cs-08-globalhalloween-sophia-xiao-f

By Sophia Xiao

Here, the smell of pumpkins and irresistable chocolate fill the night.  There, it’s the aroma of candy skulls and tortillas.  Elsewhere, the smoke of burning incense swirls through the air.  Every culture seems to have their own unique “Halloween,” yet each and every celebration commemorates the same people: the dead.

Observed primarily in Mexico and Latin American countries, Days of the Dead refers to the three-day celebration from Oct. 31 to Nov. 2.

“Nov. 1 is All Saints Day, which is usually for all the babies and children who have passed away,”  explains Spanish teacher Edith Sousa.

Nov. 2, Day of the Dead, is for the rest of the deceased.  People build altars, clean graves and decorate the cemetery with candles, papel piacdo and marigolds.

“Everyone gets together in the cemetery, but it’s not a day of sorrow and it’s not a day of being scared or scaring people,” clarifies Ms. Sousa.  “For them it’s a day that their spirits come back to earth to spend time with them.”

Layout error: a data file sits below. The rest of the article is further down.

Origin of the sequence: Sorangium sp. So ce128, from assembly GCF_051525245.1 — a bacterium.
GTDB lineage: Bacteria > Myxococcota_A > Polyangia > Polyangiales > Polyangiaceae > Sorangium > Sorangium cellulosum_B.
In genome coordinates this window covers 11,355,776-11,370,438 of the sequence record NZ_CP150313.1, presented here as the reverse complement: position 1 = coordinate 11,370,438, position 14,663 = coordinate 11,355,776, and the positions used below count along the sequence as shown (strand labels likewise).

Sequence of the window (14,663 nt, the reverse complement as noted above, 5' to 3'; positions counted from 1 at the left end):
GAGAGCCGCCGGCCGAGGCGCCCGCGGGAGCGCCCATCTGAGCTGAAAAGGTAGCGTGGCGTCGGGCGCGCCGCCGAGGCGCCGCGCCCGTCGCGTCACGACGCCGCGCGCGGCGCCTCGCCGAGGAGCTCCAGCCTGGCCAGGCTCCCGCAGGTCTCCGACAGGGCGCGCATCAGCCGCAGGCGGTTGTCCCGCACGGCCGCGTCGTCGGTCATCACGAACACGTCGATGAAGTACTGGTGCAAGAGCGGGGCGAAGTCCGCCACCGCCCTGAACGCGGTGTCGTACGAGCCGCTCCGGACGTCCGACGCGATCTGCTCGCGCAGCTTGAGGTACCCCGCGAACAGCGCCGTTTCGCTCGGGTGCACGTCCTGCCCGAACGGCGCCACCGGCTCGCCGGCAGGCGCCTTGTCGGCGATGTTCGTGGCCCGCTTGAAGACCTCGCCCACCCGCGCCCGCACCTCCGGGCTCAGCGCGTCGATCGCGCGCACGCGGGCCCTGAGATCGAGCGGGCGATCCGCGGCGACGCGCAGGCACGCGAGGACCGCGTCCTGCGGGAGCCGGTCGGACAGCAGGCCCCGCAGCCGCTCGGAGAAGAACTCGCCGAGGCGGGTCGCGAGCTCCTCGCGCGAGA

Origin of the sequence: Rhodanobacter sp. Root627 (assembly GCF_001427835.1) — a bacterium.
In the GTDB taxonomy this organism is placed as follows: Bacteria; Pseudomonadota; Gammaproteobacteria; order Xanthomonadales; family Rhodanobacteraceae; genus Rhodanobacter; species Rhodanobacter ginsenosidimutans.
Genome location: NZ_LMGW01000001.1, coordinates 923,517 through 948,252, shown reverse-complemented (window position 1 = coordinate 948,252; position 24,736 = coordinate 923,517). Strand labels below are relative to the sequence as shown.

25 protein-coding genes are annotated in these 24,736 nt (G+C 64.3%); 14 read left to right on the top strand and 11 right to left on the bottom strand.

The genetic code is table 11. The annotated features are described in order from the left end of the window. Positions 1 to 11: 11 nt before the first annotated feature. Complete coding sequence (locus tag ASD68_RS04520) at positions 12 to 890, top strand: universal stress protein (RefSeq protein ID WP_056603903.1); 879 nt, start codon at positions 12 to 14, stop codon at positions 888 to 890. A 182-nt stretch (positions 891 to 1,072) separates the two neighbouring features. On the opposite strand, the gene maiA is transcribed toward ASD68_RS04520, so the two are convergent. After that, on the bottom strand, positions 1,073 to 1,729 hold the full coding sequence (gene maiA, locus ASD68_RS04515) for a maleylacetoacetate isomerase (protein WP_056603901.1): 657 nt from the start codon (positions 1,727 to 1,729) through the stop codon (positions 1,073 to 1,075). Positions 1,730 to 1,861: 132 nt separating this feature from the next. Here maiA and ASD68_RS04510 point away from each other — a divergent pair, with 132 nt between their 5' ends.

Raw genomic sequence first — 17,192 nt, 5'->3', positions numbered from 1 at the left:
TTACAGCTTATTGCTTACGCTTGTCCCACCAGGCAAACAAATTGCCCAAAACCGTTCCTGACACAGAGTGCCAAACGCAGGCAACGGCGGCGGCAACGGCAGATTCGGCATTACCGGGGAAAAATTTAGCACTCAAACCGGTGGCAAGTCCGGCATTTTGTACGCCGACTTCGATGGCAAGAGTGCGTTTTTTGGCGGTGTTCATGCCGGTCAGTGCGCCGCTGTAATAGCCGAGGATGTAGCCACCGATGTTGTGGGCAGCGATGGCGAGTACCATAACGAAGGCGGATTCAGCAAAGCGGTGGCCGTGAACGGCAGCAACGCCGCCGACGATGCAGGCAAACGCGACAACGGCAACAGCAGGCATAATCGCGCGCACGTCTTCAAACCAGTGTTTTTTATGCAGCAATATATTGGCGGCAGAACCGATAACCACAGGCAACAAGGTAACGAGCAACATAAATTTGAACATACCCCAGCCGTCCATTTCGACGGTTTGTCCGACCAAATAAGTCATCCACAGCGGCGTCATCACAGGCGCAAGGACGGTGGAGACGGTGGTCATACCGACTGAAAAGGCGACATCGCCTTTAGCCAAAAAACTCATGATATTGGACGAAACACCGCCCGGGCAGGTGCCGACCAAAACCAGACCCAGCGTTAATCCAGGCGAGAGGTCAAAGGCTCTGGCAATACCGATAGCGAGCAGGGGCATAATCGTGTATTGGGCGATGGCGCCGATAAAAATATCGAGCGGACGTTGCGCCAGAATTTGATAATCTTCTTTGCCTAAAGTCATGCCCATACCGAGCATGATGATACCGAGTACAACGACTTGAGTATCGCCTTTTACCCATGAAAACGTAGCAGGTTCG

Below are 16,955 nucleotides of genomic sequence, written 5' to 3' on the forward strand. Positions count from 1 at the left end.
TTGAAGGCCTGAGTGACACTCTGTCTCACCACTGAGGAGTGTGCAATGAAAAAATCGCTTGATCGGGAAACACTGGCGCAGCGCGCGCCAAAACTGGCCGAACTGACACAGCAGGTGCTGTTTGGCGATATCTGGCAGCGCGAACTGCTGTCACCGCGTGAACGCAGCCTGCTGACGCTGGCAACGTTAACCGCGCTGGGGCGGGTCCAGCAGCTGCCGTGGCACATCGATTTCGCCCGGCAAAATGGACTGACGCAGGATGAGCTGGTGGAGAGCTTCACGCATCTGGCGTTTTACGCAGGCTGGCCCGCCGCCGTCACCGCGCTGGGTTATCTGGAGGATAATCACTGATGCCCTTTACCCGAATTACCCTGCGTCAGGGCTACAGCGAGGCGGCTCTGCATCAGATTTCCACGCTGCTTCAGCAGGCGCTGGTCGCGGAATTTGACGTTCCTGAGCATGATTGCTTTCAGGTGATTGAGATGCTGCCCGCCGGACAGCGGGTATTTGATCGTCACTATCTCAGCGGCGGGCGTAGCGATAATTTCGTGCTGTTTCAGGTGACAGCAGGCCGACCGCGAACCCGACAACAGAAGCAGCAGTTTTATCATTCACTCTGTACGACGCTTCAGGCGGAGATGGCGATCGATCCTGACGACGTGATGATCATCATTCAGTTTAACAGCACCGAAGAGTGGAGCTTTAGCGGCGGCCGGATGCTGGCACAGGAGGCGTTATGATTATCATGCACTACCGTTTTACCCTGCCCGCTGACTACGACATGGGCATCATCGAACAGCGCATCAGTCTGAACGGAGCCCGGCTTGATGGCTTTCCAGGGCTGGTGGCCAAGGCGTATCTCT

In the Philippines, people also celebrate All Saints Day and All Souls Day because of the area’s strong Catholic roots. However, in much of the rest of Asia, cultures have their own holidays for honoring their ancestors.

“For example, in Qingming Festival, a lot of our family comes together to the place where our ancestors are buried.  We clean their graves and give offerings to them such as fruit, candy, and burn paper offerings for them… so that they can have these things in the afterlife,” recounts sophomore Emily Liu about different Chinese holidays.

American Halloween still vaguely represents the original idea of appreciation for the afterlife, but its core essence, unlike most other countries, is no longer about the dead.

“But it’s commercial and people like it.  It’s fun, and so for adults it’s a time to party; for kids it’s a time to get candy,” laughs social science teacher Joshua Berry.

“I think it’s cool that Halloween is spreading out to all these different cultures, and that’s something that can bring all of us together in a way,” agrees sophomore Karely Ruvalcaba.

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